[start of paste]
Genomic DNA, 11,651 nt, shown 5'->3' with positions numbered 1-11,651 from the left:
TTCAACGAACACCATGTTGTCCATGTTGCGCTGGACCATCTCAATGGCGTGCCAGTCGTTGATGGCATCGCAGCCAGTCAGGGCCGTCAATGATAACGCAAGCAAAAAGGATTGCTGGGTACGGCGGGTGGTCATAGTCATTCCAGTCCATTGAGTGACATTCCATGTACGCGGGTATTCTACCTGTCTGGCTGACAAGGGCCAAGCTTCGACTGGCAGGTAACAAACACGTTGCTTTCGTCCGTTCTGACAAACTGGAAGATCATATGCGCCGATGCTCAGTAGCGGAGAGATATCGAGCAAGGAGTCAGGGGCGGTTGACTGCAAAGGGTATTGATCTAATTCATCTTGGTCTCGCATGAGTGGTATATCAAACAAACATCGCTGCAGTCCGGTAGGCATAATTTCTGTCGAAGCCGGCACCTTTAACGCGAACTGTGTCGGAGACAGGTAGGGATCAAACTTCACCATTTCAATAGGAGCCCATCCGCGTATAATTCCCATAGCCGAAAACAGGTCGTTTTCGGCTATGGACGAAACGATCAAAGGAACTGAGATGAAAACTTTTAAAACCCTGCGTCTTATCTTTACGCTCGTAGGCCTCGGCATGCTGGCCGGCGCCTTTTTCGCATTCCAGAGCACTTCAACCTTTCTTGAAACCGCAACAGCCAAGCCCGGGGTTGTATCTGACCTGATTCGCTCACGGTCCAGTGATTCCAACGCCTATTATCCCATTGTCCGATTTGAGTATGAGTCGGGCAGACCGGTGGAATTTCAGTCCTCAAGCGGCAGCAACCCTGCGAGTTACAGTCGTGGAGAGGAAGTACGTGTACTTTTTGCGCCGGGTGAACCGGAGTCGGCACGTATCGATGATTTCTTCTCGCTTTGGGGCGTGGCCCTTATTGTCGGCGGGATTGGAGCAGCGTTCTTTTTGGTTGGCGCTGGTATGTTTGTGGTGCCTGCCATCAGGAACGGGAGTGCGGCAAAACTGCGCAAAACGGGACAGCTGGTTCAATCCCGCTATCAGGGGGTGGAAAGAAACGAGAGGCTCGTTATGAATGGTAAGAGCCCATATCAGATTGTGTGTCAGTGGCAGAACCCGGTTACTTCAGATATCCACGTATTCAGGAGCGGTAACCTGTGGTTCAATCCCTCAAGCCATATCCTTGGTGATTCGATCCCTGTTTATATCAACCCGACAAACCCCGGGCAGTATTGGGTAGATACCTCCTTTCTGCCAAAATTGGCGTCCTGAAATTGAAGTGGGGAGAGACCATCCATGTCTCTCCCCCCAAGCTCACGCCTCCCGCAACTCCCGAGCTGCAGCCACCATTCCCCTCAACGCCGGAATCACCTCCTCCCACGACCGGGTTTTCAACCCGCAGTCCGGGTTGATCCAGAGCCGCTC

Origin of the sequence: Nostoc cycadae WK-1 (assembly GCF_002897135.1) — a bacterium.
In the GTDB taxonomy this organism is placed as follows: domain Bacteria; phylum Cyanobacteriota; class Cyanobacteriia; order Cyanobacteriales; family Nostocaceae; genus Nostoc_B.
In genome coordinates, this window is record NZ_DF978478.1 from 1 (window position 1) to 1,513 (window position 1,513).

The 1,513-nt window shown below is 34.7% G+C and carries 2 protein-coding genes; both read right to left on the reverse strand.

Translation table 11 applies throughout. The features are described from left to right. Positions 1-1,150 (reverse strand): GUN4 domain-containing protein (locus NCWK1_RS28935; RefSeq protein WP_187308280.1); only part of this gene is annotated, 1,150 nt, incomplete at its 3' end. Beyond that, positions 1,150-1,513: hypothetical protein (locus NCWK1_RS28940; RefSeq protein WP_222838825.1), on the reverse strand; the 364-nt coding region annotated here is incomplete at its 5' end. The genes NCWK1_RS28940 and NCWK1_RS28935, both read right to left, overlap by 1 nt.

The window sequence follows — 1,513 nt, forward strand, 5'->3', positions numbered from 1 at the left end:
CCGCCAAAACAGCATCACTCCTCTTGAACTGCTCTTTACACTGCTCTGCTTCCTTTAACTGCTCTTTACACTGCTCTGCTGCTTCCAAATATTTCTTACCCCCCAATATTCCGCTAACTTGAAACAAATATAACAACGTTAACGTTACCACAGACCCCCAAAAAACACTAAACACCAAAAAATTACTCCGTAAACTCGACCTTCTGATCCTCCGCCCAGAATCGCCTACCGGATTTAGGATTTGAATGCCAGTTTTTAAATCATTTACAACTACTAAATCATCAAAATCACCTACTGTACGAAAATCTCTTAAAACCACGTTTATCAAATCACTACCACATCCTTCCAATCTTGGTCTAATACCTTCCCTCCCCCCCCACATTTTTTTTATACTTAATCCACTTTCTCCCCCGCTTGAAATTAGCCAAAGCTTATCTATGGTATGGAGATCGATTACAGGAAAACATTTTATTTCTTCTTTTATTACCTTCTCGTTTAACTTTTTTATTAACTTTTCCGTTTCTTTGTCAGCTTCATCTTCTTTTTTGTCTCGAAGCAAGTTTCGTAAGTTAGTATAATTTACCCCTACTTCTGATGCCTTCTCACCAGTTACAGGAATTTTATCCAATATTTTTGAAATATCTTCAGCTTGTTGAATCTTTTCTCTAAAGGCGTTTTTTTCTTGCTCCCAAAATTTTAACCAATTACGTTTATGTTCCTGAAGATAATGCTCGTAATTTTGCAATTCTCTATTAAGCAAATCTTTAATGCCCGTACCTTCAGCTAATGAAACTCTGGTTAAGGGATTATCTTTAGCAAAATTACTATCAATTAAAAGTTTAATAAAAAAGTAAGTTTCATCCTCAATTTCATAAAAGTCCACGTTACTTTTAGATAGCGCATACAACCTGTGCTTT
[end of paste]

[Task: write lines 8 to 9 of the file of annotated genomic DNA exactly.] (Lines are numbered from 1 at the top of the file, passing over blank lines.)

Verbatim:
The window sequence follows — 1,513 nt, forward strand, 5'->3', positions numbered from 1 at the left end:
CCGCCAAAACAGCATCACTCCTCTTGAACTGCTCTTTACACTGCTCTGCTTCCTTTAACTGCTCTTTACACTGCTCTGCTGCTTCCAAATATTTCTTACCCCCCAATATTCCGCTAACTTGAAACAAATATAACAACGTTAACGTTACCACAGACCCCCAAAAAACACTAAACACCAAAAAATTACTCCGTAAACTCGACCTTCTGATCCTCCGCCCAGAATCGCCTACCGGATTTAGGATTTGAATGCCAGTTTTTAAATCATTTACAACTACTAAATCATCAAAATCACCTACTGTACGAAAATCTCTTAAAACCACGTTTATCAAATCACTACCACATCCTTCCAATCTTGGTCTAATACCTTCCCTCCCCCCCCACATTTTTTTTATACTTAATCCACTTTCTCCCCCGCTTGAAATTAGCCAAAGCTTATCTATGGTATGGAGATCGATTACAGGAAAACATTTTATTTCTTCTTTTATTACCTTCTCGTTTAACTTTTTTATTAACTTTTCCGTTTCTTTGTCAGCTTCATCTTCTTTTTTGTCTCGAAGCAAGTTTCGTAAGTTAGTATAATTTACCCCTACTTCTGATGCCTTCTCACCAGTTACAGGAATTTTATCCAATATTTTTGAAATATCTTCAGCTTGTTGAATCTTTTCTCTAAAGGCGTTTTTTTCTTGCTCCCAAAATTTTAACCAATTACGTTTATGTTCCTGAAGATAATGCTCGTAATTTTGCAATTCTCTATTAAGCAAATCTTTAATGCCCGTACCTTCAGCTAATGAAACTCTGGTTAAGGGATTATCTTTAGCAAAATTACTATCAATTAAAAGTTTAATAAAAAAGTAAGTTTCATCCTCAATTTCATAAAAGTCCACGTTACTTTTAGATAGCGCATACAACCTGTGCTTT